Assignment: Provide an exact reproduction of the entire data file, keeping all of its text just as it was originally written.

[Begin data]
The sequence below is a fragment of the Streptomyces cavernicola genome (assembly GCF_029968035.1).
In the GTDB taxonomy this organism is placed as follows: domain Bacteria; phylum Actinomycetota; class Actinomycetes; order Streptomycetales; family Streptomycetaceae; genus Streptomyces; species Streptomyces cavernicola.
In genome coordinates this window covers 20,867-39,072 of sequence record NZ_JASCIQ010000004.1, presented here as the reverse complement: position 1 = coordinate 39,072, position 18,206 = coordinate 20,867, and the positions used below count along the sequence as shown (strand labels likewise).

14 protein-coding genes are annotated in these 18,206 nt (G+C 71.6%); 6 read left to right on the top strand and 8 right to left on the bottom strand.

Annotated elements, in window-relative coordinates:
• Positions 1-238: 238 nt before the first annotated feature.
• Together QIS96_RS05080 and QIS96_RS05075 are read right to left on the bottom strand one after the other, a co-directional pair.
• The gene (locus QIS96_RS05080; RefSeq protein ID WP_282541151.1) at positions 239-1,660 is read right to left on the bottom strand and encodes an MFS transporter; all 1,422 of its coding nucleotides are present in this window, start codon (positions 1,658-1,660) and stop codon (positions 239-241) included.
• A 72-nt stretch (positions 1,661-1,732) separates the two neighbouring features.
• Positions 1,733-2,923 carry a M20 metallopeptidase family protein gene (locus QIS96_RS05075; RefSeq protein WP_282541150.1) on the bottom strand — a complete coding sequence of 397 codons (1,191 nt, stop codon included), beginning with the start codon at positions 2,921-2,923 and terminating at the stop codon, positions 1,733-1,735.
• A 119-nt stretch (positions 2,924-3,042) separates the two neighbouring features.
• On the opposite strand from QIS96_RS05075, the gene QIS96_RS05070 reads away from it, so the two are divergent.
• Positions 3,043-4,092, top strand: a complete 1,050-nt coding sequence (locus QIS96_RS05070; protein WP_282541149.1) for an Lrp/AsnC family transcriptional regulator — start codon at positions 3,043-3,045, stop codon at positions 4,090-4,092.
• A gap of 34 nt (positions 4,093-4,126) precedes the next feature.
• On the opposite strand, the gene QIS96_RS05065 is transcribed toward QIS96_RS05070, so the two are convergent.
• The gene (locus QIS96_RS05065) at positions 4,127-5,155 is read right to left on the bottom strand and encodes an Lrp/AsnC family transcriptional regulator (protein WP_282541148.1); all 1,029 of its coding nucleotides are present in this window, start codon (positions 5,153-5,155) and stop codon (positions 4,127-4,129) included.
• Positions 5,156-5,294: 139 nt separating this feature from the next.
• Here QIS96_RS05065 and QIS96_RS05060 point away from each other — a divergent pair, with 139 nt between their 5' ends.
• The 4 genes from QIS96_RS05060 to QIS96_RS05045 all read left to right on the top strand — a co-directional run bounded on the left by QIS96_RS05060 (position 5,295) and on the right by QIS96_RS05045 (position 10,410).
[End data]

The sequence below is a fragment of the Streptomyces cavernicola genome (assembly GCF_029968035.1).
In the GTDB taxonomy this organism is placed as follows: domain Bacteria; phylum Actinomycetota; class Actinomycetes; order Streptomycetales; family Streptomycetaceae; genus Streptomyces; species Streptomyces cavernicola.
In genome coordinates this window covers 20,867-39,072 of sequence record NZ_JASCIQ010000004.1, presented here as the reverse complement: position 1 = coordinate 39,072, position 18,206 = coordinate 20,867, and the positions used below count along the sequence as shown (strand labels likewise).

14 protein-coding genes are annotated in these 18,206 nt (G+C 71.6%); 6 read left to right on the top strand and 8 right to left on the bottom strand.

Annotated elements, in window-relative coordinates:
• Positions 1-238: 238 nt before the first annotated feature.
• Together QIS96_RS05080 and QIS96_RS05075 are read right to left on the bottom strand one after the other, a co-directional pair.
• The gene (locus QIS96_RS05080; RefSeq protein ID WP_282541151.1) at positions 239-1,660 is read right to left on the bottom strand and encodes an MFS transporter; all 1,422 of its coding nucleotides are present in this window, start codon (positions 1,658-1,660) and stop codon (positions 239-241) included.
• A 72-nt stretch (positions 1,661-1,732) separates the two neighbouring features.
• Positions 1,733-2,923 carry a M20 metallopeptidase family protein gene (locus QIS96_RS05075; RefSeq protein WP_282541150.1) on the bottom strand — a complete coding sequence of 397 codons (1,191 nt, stop codon included), beginning with the start codon at positions 2,921-2,923 and terminating at the stop codon, positions 1,733-1,735.
• A 119-nt stretch (positions 2,924-3,042) separates the two neighbouring features.
• On the opposite strand from QIS96_RS05075, the gene QIS96_RS05070 reads away from it, so the two are divergent.
• Positions 3,043-4,092, top strand: a complete 1,050-nt coding sequence (locus QIS96_RS05070; protein WP_282541149.1) for an Lrp/AsnC family transcriptional regulator — start codon at positions 3,043-3,045, stop codon at positions 4,090-4,092.
• A gap of 34 nt (positions 4,093-4,126) precedes the next feature.
• On the opposite strand, the gene QIS96_RS05065 is transcribed toward QIS96_RS05070, so the two are convergent.
• The gene (locus QIS96_RS05065) at positions 4,127-5,155 is read right to left on the bottom strand and encodes an Lrp/AsnC family transcriptional regulator (protein WP_282541148.1); all 1,029 of its coding nucleotides are present in this window, start codon (positions 5,153-5,155) and stop codon (positions 4,127-4,129) included.
• Positions 5,156-5,294: 139 nt separating this feature from the next.
• Here QIS96_RS05065 and QIS96_RS05060 point away from each other — a divergent pair, with 139 nt between their 5' ends.
• The 4 genes from QIS96_RS05060 to QIS96_RS05045 all read left to right on the top strand — a co-directional run bounded on the left by QIS96_RS05060 (position 5,295) and on the right by QIS96_RS05045 (position 10,410).